(This article belongs to the Special Issue Cellulose-Based Polymeric Materials)
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11 pages, 2503 KiB  
Article
A High-Proton Conductivity All-Biomass Proton Exchange Membrane Enabled by Adenine and Thymine Modified Cellulose Nanofibers
by Chong Xie, Runde Yang, Xing Wan, Haorong Li, Liangyao Ge, Xiaofeng Li and Guanglei Zhao
Polymers 2024, 16(8), 1060; https://doi.org/10.3390/polym16081060 - 11 Apr 2024
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Abstract
Nanocellulose fiber materials were considered promising biomaterials due to their excellent biodegradability, biocompatibility, high hydrophilicity, and cost-effectiveness. However, their low proton conductivity significantly limited their application as proton exchange membranes. The methods previously reported to increase their proton conductivity often introduced non-biodegradable groups [...] Read more.
Nanocellulose fiber materials were considered promising biomaterials due to their excellent biodegradability, biocompatibility, high hydrophilicity, and cost-effectiveness. However, their low proton conductivity significantly limited their application as proton exchange membranes. The methods previously reported to increase their proton conductivity often introduced non-biodegradable groups and compounds, which resulted in the loss of the basic advantages of this natural polymer in terms of biodegradability. In this work, a green and sustainable strategy was developed to prepare cellulose-based proton exchange membranes that could simultaneously meet sustainability and high-performance criteria. Adenine and thymine were introduced onto the surface of tempo-oxidized nanocellulose fibers (TOCNF) to provide many transition sites for proton conduction. Once modified, the proton conductivity of the TOCNF membrane increased by 31.2 times compared to the original membrane, with a specific surface area that had risen from 6.1 m²/g to 86.5 m²/g. The wet strength also increased. This study paved a new path for the preparation of environmentally friendly membrane materials that could replace the commonly used non-degradable ones, highlighting the potential of nanocellulose fiber membrane materials in sustainable applications such as fuel cells, supercapacitors, and solid-state batteries. Full article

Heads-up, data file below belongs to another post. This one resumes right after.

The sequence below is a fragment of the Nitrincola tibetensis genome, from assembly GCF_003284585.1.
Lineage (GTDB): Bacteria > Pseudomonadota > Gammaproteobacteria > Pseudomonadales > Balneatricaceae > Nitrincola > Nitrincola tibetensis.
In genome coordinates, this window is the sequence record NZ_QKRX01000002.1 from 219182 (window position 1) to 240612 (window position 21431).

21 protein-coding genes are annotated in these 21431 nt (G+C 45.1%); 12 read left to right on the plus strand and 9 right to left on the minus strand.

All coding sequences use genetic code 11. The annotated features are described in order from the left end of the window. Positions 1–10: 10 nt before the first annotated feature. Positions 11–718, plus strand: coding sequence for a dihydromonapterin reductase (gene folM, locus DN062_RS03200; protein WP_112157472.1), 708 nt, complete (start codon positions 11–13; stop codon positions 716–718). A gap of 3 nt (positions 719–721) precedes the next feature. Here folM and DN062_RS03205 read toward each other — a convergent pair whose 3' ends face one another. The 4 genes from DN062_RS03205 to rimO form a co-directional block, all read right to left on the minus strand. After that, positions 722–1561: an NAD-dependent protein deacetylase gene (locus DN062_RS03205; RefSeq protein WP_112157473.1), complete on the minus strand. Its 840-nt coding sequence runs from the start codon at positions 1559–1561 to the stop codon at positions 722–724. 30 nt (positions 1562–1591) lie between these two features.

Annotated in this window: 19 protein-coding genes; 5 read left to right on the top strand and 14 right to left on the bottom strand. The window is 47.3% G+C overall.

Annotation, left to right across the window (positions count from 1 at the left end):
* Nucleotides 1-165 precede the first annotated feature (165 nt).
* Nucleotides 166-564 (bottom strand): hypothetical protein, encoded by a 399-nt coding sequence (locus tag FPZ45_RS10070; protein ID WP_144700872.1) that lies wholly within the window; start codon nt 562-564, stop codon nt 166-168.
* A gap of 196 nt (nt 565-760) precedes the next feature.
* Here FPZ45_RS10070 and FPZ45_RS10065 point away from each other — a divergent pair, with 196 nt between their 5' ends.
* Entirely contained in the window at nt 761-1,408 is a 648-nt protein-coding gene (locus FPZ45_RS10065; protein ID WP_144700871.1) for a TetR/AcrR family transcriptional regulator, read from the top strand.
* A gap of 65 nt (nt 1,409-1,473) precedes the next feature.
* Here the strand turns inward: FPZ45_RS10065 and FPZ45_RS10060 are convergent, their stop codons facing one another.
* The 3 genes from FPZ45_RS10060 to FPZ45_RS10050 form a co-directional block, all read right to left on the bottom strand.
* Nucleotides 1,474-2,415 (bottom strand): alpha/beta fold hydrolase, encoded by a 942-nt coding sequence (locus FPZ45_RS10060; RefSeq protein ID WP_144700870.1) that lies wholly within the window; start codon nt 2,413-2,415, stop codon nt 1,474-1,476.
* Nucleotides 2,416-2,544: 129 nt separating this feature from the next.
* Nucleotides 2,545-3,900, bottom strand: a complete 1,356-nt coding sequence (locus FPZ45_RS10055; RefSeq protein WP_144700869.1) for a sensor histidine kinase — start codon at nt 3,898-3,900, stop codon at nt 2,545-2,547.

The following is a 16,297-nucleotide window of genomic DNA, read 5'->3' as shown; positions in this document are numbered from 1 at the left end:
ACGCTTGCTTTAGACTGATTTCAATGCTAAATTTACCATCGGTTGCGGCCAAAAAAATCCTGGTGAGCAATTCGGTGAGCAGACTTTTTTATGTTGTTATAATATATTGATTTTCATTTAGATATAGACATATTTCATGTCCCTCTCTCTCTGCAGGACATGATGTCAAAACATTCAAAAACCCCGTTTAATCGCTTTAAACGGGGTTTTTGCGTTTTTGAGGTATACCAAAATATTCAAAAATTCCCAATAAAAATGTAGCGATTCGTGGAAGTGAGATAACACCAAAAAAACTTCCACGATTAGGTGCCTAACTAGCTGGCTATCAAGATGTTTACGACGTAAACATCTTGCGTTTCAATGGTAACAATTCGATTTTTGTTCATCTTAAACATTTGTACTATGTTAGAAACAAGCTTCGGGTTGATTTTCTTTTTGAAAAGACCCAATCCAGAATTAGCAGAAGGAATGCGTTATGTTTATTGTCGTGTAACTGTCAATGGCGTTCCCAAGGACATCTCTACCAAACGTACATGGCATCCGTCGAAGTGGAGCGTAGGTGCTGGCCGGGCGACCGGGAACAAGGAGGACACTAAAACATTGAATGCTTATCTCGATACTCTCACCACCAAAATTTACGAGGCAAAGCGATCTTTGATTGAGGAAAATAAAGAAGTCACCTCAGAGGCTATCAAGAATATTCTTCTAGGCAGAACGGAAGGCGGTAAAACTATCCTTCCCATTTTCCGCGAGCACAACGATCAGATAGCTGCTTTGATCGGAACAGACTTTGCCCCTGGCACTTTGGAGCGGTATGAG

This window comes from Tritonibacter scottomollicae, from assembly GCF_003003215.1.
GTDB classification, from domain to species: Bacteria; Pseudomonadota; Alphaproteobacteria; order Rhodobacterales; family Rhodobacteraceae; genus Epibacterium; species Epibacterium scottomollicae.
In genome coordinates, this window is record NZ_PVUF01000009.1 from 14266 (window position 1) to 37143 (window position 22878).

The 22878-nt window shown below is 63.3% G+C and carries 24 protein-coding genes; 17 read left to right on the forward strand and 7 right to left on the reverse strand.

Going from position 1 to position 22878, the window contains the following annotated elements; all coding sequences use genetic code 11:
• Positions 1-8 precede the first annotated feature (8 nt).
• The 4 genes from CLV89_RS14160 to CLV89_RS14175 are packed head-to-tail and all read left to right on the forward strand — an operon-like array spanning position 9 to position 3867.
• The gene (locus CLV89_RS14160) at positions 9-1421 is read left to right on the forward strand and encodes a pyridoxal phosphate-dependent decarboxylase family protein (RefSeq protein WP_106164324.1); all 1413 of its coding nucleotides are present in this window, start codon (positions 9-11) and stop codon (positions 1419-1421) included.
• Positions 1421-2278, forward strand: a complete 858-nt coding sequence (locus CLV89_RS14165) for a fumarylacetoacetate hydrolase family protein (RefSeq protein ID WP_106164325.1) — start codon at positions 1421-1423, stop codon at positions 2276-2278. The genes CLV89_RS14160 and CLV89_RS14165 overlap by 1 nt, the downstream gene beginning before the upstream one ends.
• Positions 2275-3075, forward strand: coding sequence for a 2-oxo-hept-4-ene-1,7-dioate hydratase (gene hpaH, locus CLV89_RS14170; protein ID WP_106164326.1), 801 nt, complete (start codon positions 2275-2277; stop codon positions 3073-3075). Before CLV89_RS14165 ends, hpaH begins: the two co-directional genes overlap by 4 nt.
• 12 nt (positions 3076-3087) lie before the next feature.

(This article belongs to the Special Issue Cellulose-Based Polymeric Materials)
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13 pages, 3060 KiB  
Article
Kinetics of Periodate-Mediated Oxidation of Cellulose
by Nazmun Sultana, Ulrica Edlund, Chandan Guria and Gunnar Westman
Polymers 2024, 16(3), 381; https://doi.org/10.3390/polym16030381 - 30 Jan 2024
Viewed by 1060
Abstract
The oxidation of cellulose to dialdehyde cellulose (DAC) is a process that has received increased interest during recent years. Herein, kinetic modeling of the reaction with sodium periodate as an oxidizing agent was performed to quantify rate-limiting steps and overall kinetics of the [...] Read more.
The oxidation of cellulose to dialdehyde cellulose (DAC) is a process that has received increased interest during recent years. Herein, kinetic modeling of the reaction with sodium periodate as an oxidizing agent was performed to quantify rate-limiting steps and overall kinetics of the cellulose oxidation reaction. Considering a pseudo-first-order reaction, a general rate expression was derived to elucidate the impact of pH, periodate concentration, and temperature on the oxidation of cellulose and concurrent formation of cellulose degradation products. Experimental concentration profiles were utilized to determine the rate constants for the formation of DAC (k1), degradation constant of cellulose (k2), and degradation of DAC (k3), confirming that the oxidation follows a pseudo-first-order reaction. Notably, the increase in temperature has a more pronounced effect on k1 compared to the influence of IO4 concentration. In contrast, k2 and k3 display minimal changes in response to IO4 concentration but increase significantly with increasing temperature. The kinetic model developed may help with understanding the rate-limiting steps and overall kinetics of the cellulose oxidation reaction, providing valuable information for optimizing the process toward a faster reaction with higher yield of the target product. Full article
(This article belongs to the Special Issue Cellulose-Based Polymeric Materials)